Happy Christmas and be careful what you wish for: Section 19 and the Social Value Act

It was with great interest that I - and many in the community transport (CT) sector - awaited the House of Commons Transport Committee report into the proposed consultation by the Department for Transport (DfT) into Section 19.

The reinterpretation by the DfT of existing legislation has caused a significant amount of turmoil in the CT sector and in the Transport Committee report’s own words ‘using a sledgehammer’ was not a sensible approach.
The Transport Committee’s report has highlighted some serious issues, but has also set a very positive tone for the users of CT services in the future. What I was surprised about and very pleased about, was the high importance given to the Public Services (Social Value) Act.

At least a decade ago, we campaigned for a Social Value Act that would capture the distinct value that public benefit organisations bring. We felt that this would help to create a level playing field when public benefit organisations competed against the private sector. When the Social Value Act was passed into law in 2012, we felt that it was not as strong as we would like (our thoughts on how to fix it are here). It was, however, a giant step forward in public procurement.

The focus on social value in the Transport Committee’s report is not without its ironies. One of the complaints that has led to the review of Section 19 was that of private sector operators feeling that Section 19 gave CT providers an advantage and that the playing field was not level.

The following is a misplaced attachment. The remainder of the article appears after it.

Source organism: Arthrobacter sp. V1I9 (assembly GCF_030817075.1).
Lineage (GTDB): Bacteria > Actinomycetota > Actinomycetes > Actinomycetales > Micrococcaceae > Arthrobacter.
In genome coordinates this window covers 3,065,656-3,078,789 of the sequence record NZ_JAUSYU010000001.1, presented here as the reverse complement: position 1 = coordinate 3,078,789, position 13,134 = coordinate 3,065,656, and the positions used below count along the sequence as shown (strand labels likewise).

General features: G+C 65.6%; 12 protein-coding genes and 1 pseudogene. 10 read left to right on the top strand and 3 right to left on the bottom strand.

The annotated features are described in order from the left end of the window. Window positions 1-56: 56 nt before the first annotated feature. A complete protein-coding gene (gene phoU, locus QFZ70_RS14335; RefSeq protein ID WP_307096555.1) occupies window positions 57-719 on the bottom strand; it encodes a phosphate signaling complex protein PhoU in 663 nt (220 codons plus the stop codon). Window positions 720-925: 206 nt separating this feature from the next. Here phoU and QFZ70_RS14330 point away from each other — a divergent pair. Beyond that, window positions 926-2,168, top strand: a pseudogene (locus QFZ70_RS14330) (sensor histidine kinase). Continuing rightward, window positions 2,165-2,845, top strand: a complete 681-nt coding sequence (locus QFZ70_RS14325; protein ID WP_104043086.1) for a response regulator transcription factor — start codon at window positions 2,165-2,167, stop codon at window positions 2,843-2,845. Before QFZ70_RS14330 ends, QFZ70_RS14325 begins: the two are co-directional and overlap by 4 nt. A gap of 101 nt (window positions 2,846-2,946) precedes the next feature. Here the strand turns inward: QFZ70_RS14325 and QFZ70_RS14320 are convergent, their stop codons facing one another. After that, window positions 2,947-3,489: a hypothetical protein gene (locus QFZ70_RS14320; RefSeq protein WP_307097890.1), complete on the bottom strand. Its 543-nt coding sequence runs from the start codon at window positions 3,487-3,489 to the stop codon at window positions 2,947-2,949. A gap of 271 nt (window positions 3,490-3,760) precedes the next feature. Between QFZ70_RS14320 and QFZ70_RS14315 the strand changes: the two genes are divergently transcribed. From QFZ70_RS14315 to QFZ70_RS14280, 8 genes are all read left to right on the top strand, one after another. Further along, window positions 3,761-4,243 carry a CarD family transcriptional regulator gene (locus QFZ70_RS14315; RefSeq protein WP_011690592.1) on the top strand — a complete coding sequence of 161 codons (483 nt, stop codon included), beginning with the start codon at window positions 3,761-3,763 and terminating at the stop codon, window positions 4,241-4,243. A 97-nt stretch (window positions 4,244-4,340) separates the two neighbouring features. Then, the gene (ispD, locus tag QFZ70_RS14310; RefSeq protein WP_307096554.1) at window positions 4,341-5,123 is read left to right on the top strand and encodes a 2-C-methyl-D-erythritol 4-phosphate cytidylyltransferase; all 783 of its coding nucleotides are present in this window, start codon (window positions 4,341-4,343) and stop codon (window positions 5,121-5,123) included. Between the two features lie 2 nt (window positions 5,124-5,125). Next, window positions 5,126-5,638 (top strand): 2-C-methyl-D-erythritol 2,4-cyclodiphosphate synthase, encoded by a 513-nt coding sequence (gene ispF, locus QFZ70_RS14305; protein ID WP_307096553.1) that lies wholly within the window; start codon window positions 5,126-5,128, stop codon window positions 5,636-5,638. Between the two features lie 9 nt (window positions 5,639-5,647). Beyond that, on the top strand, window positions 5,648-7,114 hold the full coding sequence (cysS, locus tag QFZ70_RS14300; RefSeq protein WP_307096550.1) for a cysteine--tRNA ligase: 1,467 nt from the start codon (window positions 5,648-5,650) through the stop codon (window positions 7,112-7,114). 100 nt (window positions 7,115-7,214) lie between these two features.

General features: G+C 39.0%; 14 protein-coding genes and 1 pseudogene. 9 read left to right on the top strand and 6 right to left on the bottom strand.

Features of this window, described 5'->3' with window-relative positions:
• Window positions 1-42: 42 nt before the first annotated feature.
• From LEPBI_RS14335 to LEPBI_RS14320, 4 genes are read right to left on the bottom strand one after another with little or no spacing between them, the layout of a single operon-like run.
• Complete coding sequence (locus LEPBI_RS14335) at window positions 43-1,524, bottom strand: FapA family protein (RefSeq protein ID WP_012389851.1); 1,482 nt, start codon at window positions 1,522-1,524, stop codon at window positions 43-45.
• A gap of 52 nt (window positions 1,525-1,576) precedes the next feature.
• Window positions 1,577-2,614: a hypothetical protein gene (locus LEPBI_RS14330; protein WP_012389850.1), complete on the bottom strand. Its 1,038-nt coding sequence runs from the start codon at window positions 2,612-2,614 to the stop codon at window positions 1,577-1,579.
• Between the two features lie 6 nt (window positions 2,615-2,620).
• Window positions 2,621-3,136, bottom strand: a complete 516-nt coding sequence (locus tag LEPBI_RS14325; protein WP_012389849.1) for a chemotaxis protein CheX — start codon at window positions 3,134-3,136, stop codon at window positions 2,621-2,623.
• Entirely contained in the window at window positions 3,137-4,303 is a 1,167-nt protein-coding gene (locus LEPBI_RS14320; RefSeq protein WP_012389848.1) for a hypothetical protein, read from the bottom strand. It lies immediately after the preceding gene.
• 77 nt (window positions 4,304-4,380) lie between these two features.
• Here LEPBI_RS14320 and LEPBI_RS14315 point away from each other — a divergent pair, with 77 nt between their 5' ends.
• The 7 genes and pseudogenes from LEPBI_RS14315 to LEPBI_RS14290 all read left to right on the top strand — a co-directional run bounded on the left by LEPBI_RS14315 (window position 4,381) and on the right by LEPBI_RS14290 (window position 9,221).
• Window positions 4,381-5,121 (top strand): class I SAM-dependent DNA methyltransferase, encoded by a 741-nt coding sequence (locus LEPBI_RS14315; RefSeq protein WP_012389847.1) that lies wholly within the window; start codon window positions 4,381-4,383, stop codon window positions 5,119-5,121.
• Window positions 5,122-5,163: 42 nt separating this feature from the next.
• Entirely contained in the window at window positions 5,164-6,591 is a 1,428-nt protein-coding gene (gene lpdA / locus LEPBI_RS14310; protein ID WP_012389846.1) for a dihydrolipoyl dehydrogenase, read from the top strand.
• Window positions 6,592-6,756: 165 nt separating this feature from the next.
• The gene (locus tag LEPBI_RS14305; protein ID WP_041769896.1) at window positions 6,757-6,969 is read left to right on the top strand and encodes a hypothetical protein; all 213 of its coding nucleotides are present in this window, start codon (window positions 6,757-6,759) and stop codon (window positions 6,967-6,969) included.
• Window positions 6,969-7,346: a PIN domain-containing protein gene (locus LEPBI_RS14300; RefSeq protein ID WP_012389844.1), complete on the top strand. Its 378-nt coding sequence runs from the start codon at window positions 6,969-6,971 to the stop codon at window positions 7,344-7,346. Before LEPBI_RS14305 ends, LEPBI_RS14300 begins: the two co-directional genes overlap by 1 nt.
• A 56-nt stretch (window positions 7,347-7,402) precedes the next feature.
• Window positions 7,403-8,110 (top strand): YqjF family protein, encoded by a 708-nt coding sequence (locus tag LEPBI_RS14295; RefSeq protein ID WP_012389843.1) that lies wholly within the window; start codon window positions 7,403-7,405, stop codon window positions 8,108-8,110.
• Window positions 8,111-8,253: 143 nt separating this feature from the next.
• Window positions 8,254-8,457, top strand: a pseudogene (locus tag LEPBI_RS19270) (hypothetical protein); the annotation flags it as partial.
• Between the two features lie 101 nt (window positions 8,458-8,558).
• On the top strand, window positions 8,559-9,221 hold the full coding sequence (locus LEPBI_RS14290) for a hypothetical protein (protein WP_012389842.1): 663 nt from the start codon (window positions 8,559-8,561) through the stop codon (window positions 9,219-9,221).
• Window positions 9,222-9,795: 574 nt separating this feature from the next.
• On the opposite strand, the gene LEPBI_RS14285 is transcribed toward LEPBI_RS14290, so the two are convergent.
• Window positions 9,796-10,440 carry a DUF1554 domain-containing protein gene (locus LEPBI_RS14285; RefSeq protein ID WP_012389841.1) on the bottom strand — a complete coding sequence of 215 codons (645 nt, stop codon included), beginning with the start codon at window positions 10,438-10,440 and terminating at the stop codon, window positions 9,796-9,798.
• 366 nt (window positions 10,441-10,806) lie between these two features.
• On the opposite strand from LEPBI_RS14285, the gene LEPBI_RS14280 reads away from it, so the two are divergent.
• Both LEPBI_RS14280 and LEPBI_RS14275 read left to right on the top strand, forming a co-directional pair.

CTs provide a distinct service, combat isolation and loneliness and do so by providing services for some of the most vulnerable in society. The viability of many CTs will be threatened if they are not permitted to undertake SEN work. However, with a focus on the Social Value Act, the boot is on the other foot.

In a world where social value is highlighted, profit making companies will need to provide social value if they wish to win contracts – social value like volunteering, social value like subsidised journeys for elderly and disabled people, social value like low cost services for community organisations. In short, they will need to provide for their communities in the same way that CTs currently do… And then we will have a level playing field, just not in the way that the private sector had envisioned when they raised their complaints against community transport. Everyone will need to provide measurable social value on every contract.

We thought it would take years, if it happened at all, for the Social Value Act to come into play as part of public transport, but it looks like the turmoil created by the proposed changes will have a huge beneficial outcome for society. Let’s hope the Social Value Act is incorporated into all new guidelines. Happy Christmas!!!

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